Objective: This study retrospectively analyzed the frequency of anti-thyroid antibodies (ATAs) and thyroid disease in patients with optic neuritis (ON).
Methods: Tests of serum thyroglobulin (TG) and thyroid peroxidase (TPO) antibodies and thyroid function were performed in 97 ON patients. Blood also was drawn to test for AQP4-Ab using cell-based and enzyme-linked immunosorbent assays. Comparisons of the frequencies of ATAs, thyroid diseases and thyroid function were performed based on AQP4-Ab status.
Results: Seropositive AQP4-Ab was found in 47/97 (48.5%) patients. ATA was considered positive in 34/97 (35.1%) patients. The prevalence of ATA was two times higher (P = 0.019) in the AQP4-Ab+ group compared to the AQP4-Ab- group. AQP4-Ab+ ON patients exhibited lower FT3 (P = 0.006) and FT4 (P = 0.025) levels and a higher prevalence of definite Hashimoto thyroiditis (HT) (P = 0.005). Among AQP4-Ab+ patients, those with HT had a worse visual outcome than non-HT patients.
Conclusion: A high prevalence of ATAs and HT was found in AQP4-Ab+ ON patients, and AQP4-Ab+ patients with HT exhibited worse visual outcomes than non-HT patients.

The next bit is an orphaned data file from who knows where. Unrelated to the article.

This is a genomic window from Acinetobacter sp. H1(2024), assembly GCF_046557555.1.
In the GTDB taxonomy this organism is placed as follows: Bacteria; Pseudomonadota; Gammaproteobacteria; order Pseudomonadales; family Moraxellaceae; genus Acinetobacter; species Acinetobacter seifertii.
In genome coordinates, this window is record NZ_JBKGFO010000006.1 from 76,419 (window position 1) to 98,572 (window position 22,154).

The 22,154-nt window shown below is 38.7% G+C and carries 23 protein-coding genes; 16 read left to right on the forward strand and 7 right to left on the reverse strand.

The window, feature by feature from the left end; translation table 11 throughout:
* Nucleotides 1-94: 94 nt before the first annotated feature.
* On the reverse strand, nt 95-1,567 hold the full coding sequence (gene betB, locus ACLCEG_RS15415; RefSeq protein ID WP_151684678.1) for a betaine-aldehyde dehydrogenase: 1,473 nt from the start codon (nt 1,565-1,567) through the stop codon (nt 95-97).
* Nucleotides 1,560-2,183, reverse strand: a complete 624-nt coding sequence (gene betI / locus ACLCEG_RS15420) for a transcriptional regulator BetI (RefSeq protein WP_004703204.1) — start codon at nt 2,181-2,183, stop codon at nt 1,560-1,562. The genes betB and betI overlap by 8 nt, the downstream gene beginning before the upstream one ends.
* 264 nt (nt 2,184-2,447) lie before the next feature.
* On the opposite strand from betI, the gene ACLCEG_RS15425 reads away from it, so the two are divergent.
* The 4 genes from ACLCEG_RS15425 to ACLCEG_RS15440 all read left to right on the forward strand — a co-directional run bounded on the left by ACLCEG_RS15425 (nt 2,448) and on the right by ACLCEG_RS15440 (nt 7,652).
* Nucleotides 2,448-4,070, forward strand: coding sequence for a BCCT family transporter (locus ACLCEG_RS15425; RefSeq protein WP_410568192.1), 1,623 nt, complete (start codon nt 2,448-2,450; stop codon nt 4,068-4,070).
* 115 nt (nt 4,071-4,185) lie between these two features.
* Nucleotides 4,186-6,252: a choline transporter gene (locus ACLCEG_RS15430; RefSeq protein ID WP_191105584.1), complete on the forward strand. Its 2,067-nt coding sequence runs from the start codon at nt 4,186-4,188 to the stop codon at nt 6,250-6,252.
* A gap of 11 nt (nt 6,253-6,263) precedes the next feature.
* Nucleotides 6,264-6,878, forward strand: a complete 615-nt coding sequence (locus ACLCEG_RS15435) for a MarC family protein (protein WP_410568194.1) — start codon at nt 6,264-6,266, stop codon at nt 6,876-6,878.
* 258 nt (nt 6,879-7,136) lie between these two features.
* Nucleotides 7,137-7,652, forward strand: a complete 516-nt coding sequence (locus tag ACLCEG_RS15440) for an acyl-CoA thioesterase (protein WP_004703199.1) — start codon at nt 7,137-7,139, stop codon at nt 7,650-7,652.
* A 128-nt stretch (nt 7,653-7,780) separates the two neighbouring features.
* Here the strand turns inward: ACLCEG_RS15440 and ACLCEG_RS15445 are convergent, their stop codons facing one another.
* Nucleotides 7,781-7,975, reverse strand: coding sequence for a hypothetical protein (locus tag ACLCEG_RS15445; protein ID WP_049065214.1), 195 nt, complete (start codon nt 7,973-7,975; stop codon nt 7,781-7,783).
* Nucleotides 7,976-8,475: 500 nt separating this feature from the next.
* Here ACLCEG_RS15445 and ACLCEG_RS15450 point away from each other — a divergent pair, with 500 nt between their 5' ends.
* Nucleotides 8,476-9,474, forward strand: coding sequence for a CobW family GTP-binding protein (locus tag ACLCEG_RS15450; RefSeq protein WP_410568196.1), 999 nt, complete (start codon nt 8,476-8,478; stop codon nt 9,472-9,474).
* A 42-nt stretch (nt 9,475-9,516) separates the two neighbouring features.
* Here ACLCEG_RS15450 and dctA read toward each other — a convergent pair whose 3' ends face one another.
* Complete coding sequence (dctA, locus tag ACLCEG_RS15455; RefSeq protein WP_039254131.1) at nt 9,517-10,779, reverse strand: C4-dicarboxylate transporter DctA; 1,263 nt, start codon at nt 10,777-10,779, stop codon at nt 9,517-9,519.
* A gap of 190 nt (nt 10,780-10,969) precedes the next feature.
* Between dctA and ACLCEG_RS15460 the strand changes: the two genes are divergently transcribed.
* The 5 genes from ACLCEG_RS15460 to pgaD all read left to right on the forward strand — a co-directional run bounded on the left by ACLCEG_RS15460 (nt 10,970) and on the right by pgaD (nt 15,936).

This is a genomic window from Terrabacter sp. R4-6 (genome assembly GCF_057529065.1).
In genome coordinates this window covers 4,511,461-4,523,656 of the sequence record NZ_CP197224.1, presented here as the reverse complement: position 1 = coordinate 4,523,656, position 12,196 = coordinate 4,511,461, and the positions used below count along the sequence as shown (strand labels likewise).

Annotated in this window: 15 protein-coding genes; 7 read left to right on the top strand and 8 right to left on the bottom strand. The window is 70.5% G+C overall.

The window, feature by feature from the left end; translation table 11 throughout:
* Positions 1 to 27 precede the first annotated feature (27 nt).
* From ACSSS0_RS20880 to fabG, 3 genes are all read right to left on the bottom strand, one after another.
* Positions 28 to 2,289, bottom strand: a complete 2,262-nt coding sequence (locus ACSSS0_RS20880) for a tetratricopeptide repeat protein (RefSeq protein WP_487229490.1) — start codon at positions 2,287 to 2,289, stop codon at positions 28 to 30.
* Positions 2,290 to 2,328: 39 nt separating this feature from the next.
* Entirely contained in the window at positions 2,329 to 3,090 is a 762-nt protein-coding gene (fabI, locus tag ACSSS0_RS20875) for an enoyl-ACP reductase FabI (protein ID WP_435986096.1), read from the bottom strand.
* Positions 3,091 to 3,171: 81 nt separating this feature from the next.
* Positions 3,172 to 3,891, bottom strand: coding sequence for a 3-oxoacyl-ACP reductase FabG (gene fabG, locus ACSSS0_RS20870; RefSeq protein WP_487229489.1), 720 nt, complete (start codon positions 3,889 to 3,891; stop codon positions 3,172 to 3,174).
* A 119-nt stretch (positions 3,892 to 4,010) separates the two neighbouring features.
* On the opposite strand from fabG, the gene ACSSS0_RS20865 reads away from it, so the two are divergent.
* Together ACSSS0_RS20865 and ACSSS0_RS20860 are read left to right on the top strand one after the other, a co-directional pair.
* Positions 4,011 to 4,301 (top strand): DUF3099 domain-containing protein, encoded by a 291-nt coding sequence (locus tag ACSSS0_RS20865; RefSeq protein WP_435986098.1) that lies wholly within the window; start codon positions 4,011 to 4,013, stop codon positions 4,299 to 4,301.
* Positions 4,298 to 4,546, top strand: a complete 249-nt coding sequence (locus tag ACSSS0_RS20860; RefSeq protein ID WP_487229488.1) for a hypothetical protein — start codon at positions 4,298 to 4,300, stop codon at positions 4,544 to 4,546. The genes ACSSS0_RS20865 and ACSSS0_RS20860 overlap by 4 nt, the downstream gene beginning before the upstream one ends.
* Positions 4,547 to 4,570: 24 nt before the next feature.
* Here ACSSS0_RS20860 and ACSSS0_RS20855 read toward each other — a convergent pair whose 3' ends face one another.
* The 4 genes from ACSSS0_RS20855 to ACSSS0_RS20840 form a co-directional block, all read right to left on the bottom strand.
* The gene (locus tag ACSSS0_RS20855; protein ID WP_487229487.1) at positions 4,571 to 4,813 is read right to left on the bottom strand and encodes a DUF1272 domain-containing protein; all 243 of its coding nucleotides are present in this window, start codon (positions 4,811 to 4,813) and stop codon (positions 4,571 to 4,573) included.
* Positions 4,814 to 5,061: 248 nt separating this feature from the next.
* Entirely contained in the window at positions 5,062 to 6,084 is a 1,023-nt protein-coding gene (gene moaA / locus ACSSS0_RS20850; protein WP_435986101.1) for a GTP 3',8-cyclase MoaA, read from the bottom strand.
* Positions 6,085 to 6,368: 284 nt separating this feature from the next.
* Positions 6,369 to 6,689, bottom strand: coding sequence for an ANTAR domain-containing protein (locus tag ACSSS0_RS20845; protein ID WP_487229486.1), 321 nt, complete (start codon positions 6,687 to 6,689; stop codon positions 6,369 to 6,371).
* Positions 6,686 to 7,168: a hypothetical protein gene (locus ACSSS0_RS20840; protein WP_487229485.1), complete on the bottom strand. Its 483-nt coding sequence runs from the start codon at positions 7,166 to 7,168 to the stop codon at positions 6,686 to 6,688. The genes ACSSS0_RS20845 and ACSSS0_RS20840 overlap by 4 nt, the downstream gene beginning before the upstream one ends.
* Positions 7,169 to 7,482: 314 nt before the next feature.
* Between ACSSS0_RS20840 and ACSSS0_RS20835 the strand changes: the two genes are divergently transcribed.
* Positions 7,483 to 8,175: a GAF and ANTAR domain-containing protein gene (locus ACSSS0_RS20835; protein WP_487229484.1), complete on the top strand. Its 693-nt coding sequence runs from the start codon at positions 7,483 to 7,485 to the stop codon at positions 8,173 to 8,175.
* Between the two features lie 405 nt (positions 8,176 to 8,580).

Department of Ophthalmology (SZ), Beijing Hospital, Beijing, China; Department of Ophthalmology (HZ), The First Affiliated Hospital of Chinese People's Liberation Army General Hospital, Beijing, China; Department of Ophthalmology (ST, TC, QX, SW), The Chinese People's Liberation Army General Hospital, Beijing, China; Department of Health Care (XP), The Chinese People's Liberation Army General Staff Department Guard Bureau, Beijing, China; and Department of Ophthalmology (ZL), The Chinese Dongzhimen Hospital, Beijing, China.
Address correspondence to Shihui Wei, MD, Department of Neuro-Ophthalmology, The People's Liberation Army General Hospital, Beijing, China; E-mail: email@example.com
Supported by the National High Technology Research and Development Program of China (No. 2015AA020511) and the Hainan Technology and Society Development Program of China (No. SQ2014SHFZ0089).
The authors report no conflicts of interest.
S. Zhao, H. Zhou, and X. Peng contributed equally to this study.
The funders had no role in study design, data collection and analysis, decision to publish, or preparation of the manuscript.